Definition of VLookup in Excel

Written by william nagel
  • Share
  • Tweet
  • Share
  • Pin
  • Email
Definition of VLookup in Excel
VLOOKUP() can find data that corresponds to your search value. (Stockbyte/Stockbyte/Getty Images)

Microsoft Excel comes with a library of functions that enable you to easily search, sort, and find relationships between values in your data tables. The VLOOKUP() function allows you to search a column for a value and returns a corresponding value from another column in that row. Use VLOOKUP() when you want to compare data stored in columns.

Other People Are Reading

Syntax and Parameters

The VLOOKUP() function takes four parameters in the following order: lookup_value, table_array, col_index_num and range_lookup. The "lookup_value" specifies the value to search for within the first column of the "table_array" and can be either a value or a reference. Appropriately, "table_array" denotes the range of data to search. "Col_index_num" indicates which column the function will use to return a value and must be a numerical value greater than 1 and less than or equal to the number of columns in "table_array" to prevent #VALUE! And #REF! errors. Finally, "range_lookup" is a binary field used to specify whether the "lookup_value" should be an exact or approximate match. "Range_lookup" is the only optional parameter in the function.

Value Comparison

When using VLOOKUP() to find data in your spreadsheets, you can search for an exact match or an approximate match by using the "range_lookup" parameter. If "range_lookup" is either TRUE or omitted, VLOOKUP() will return an approximate match for "lookup_value" if an exact match is not found. VLOOKUP() returns the closest value that is less than "lookup_value" when searching for an approximate match. When "range_lookup" is specified as FALSE, VLOOKUP() will only return an exact match of "lookup_value." If an exact match cannot be located, VLOOKUP() will return a #N/A! error.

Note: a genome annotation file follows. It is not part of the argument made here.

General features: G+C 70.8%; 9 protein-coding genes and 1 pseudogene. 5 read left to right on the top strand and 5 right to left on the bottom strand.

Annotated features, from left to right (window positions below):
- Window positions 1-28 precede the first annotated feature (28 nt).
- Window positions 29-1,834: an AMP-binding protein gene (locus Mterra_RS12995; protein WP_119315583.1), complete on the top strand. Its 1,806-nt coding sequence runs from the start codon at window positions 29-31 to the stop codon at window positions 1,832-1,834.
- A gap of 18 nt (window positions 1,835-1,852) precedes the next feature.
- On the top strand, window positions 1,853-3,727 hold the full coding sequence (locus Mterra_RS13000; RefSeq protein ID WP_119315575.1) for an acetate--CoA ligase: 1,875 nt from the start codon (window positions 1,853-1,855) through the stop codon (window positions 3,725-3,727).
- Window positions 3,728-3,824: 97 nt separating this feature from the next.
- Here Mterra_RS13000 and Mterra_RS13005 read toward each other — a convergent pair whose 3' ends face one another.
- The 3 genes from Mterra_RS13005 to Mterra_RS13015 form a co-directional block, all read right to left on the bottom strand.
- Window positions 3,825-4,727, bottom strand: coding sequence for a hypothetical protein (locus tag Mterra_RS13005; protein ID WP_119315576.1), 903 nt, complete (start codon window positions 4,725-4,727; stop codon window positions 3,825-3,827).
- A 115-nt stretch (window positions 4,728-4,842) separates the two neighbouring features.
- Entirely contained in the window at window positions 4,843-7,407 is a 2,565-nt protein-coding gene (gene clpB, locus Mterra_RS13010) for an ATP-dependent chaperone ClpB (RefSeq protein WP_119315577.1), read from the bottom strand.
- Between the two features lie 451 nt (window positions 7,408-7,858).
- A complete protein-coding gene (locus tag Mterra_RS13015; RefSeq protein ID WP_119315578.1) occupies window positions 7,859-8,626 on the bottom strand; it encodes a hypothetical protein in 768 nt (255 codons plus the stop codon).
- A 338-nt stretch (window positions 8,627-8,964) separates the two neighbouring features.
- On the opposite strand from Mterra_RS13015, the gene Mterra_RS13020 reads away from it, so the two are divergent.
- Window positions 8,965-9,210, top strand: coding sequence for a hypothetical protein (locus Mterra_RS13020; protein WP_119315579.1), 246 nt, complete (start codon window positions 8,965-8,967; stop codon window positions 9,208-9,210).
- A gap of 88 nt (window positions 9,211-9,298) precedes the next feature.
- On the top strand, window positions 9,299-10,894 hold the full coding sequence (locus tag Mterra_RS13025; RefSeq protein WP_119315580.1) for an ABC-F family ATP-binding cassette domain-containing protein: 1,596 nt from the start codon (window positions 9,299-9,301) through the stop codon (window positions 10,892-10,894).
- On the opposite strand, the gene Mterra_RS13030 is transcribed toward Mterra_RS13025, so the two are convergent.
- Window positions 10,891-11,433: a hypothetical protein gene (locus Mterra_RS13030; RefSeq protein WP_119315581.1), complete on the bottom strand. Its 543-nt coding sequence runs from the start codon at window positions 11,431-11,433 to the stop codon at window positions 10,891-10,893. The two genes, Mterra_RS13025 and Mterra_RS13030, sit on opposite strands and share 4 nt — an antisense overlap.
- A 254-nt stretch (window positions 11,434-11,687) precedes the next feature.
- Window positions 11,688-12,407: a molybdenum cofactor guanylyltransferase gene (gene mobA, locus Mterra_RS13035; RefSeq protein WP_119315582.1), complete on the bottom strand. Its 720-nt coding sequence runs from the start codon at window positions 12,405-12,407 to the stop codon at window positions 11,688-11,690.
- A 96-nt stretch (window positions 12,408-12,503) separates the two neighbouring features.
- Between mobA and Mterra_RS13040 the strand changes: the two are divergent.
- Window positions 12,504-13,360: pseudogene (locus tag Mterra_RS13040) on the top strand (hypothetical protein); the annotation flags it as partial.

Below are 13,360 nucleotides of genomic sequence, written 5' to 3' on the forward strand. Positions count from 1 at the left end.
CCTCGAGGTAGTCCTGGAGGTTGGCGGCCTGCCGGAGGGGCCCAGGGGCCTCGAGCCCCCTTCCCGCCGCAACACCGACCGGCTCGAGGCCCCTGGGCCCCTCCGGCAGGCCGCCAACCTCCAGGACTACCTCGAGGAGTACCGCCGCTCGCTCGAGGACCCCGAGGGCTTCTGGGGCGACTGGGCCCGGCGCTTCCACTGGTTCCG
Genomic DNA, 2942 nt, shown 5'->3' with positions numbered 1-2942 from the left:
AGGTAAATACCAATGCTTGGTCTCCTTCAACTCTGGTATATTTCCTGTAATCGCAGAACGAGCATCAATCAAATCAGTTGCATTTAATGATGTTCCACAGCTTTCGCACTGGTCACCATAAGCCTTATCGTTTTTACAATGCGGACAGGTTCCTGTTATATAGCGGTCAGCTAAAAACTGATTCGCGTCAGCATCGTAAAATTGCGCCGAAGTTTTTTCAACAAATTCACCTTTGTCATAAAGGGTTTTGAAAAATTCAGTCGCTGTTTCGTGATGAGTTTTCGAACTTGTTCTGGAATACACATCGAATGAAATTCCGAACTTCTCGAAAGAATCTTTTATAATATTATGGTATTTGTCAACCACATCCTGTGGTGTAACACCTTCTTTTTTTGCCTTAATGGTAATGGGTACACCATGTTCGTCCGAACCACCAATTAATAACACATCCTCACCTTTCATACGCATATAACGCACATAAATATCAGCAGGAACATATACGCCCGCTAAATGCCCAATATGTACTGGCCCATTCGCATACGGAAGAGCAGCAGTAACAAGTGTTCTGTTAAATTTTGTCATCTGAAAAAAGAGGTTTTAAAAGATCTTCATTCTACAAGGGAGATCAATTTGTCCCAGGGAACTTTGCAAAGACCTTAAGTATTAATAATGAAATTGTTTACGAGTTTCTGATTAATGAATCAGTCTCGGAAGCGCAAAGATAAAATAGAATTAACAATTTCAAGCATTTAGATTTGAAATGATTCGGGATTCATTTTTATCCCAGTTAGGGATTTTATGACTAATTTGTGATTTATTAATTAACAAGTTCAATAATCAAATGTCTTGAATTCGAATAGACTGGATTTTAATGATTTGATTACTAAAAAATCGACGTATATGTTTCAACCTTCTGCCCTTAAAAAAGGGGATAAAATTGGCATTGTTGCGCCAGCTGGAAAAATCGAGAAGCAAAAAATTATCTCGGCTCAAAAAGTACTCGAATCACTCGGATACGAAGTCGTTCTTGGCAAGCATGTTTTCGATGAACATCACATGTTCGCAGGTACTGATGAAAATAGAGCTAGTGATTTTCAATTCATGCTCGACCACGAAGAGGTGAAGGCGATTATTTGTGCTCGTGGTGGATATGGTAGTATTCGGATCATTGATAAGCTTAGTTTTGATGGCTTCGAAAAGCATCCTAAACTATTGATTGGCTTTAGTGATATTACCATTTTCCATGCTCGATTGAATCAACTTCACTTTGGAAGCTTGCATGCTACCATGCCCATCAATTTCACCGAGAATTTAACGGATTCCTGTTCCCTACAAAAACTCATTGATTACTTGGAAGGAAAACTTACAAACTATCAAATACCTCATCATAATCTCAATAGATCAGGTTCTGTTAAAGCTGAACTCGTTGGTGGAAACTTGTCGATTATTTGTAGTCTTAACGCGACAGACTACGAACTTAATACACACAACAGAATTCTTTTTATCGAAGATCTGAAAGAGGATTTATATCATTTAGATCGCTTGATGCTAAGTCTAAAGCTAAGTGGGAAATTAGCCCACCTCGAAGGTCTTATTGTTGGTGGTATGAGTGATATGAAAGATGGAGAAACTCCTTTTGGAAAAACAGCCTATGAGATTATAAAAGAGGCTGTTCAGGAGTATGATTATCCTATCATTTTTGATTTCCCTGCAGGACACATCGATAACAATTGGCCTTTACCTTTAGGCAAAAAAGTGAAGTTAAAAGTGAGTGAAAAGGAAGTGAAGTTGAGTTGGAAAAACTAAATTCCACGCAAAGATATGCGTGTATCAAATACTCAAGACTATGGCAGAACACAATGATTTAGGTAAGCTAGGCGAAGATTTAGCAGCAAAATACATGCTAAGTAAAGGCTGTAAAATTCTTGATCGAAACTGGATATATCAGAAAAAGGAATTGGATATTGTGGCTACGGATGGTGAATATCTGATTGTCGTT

Demonstration

Assume the following table is specified at the "table_array" of VLOOKUP(), with the first row being column identifiers:

A -B-C-D

1.0-X-Y-Z

2.0-P-Q-R

3.0-L-M-N

3.5-E-F-G

Entering "=VLOOKUP(2,A1:D3,2,TRUE)" would return "P." VLOOKUP() searches for the value "2" in column A, and returns the value of column B, which is the second column in the array. Changing the "col_index_number" from "2" to "3" would return "Q" instead of "P."

Entering "=VLOOKUP(4,A1:D3,3,FALSE)" would return "F." The "lookup_value" of "4" cannot be located, but "range_lookup" is FALSE, so VLOOKUP() locates the closest approximate match of "3.5" and returns the information stored in the third column.

Advanced Usage

Once you understand how to use VLOOKUP() to locate data in your spreadsheet, you can use it in advanced equations and formulas to perform calculations that depend on data stored in the same row as your search value. For example, you could use VLOOKUP() in an equation to calculate approximate taxes by searching for an income level in a table of staggered tax brackets and returning the appropriate tax percentage. In an employee database, you could use multiple instances of VLOOKUP() to return the first, middle and last name of the employee associated with a specific identification number.

Don't Miss

Filter:
  • All types
  • Articles
  • Slideshows
  • Videos
Sort:
  • Most relevant
  • Most popular
  • Most recent

No articles available

No slideshows available

No videos available

By using the eHow.co.uk site, you consent to the use of cookies. For more information, please see our Cookie policy.